One more TV spot touting the movie’s box-office success.

Second unit director Victoria Mahoney has finally been getting some attention, in part because she’s the first woman to have any directorial duties on a Star Wars feature.

Abrams Returns to Star Wars for Episode IX

After a brief period of uncertainty following the dramatic exit of Colin Treverrow, Lucasfilm announced yesterday that The Force Awakens director J.J. Abrams would return to helm the upcoming Episode IX. That part of the news was less interesting to me than the accompanying point that the movie, originally scheduled for May of 2019 was being pushed to December of 2019, presumably to allow time for Abrams to get back in the production groove. The Last Jedi was initially slotted for May of this year but was similarly shifted to December. That’s the same month both TFA and Rogue One were released. So far the only current Star Wars movie that’s maintaining its May release date is Han Solo film that’s scheduled for next year.

The reason the date shift is more notable to me than the return of Abrams (though that’s substantial as well) is that it directly impacts the movie’s marketing. Each movie since The Force Awakens has faced – or is currently facing – a unique situation when it comes to launching a campaign. Specifically, the marketing of the next movie can’t impact the release cycle for the current one. The Rogue One campaign didn’t kick off until The Force Awakens was hitting home video. Similarly, Rogue One’s theatrical run was well over before The Last Jedi’s campaign started.

Assuming Han Solo’s May release date holds, there are two situations that will be in place:

First, what Han Solo’s marketing will look like is anyone’s guess. There will be just five months between The Last Jedi and it, with none of the seven-month cushion other films have had. Lucasfilm/Disney will be in the unique position of actively marketing one Star Wars movie while the previous one is still in theaters. That could mean it doesn’t get quite the press push or the number of trailers the other movies have because it can’t step on The Last Jedi’s toes too much. The studio doesn’t want to write Han Solo off completely with a half-hearted effort so it will have a very fine line to walk to avoid marketplace overlap and audience confusion.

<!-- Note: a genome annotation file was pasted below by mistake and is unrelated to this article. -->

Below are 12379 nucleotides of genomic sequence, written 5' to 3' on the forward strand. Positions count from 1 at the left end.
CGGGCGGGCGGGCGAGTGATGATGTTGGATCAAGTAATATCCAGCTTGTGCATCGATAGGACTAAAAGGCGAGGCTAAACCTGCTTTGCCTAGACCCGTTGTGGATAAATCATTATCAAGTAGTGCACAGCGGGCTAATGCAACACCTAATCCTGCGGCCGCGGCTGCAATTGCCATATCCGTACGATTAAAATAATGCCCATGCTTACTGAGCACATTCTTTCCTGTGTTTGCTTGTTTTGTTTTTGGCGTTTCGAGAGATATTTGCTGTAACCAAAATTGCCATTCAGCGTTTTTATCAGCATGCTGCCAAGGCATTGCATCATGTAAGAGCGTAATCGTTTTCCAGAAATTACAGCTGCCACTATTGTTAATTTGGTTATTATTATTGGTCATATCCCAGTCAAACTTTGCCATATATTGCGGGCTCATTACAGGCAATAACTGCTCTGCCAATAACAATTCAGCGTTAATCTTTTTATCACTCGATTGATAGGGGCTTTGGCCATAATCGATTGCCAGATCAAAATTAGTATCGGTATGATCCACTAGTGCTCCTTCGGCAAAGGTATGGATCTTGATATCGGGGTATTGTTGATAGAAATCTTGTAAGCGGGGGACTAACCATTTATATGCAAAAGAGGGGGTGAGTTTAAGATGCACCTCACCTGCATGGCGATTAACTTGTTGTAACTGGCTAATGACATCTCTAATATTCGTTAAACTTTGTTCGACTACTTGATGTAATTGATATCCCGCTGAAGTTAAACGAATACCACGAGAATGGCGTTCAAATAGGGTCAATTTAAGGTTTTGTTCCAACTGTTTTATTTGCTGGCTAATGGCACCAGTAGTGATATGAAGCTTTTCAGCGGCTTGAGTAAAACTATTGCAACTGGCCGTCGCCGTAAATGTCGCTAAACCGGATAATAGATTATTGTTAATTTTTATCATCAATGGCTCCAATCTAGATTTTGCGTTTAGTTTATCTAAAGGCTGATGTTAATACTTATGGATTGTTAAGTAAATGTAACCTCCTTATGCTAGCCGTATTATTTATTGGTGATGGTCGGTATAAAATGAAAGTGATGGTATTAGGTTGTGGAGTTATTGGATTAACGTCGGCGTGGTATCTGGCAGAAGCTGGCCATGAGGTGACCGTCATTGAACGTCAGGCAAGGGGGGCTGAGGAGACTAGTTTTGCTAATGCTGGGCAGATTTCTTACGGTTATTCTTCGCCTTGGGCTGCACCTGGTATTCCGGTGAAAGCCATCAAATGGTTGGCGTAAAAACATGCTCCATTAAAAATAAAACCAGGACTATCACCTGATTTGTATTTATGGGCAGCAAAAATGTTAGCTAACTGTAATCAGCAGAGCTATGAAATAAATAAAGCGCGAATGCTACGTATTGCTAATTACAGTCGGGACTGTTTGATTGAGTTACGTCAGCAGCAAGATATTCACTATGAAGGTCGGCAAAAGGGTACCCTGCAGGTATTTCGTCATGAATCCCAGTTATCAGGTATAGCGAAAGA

Second, Episode IX will have the longest marketing lead since The Force Awakens, which was in the advantageous position of being the first mover in the revived franchise. Assuming Lucasfilm allows for at least four months post-Han Solo, the campaign for this could kick off in earnest around Thanksgiving or so, the same time we saw the first trailer for TFA. That could work as this is, at least in theory, the final entry in the third trilogy and would therefore be filled with all the emotional and action resolution built up over the previous two chapters in the Saga series.

All of this is up in the air, of course. You have to figure Han Solo’s release date is fixed at this point, despite that movie’s own directorial upheaval. So Lucasfilm/Disney will have to make sure each movie has its own distinct presence in theaters, regardless of the challenges presented by an aggressive release schedule.

Chris Thilk is a freelance writer and content strategist who lives in the Chicago suburbs.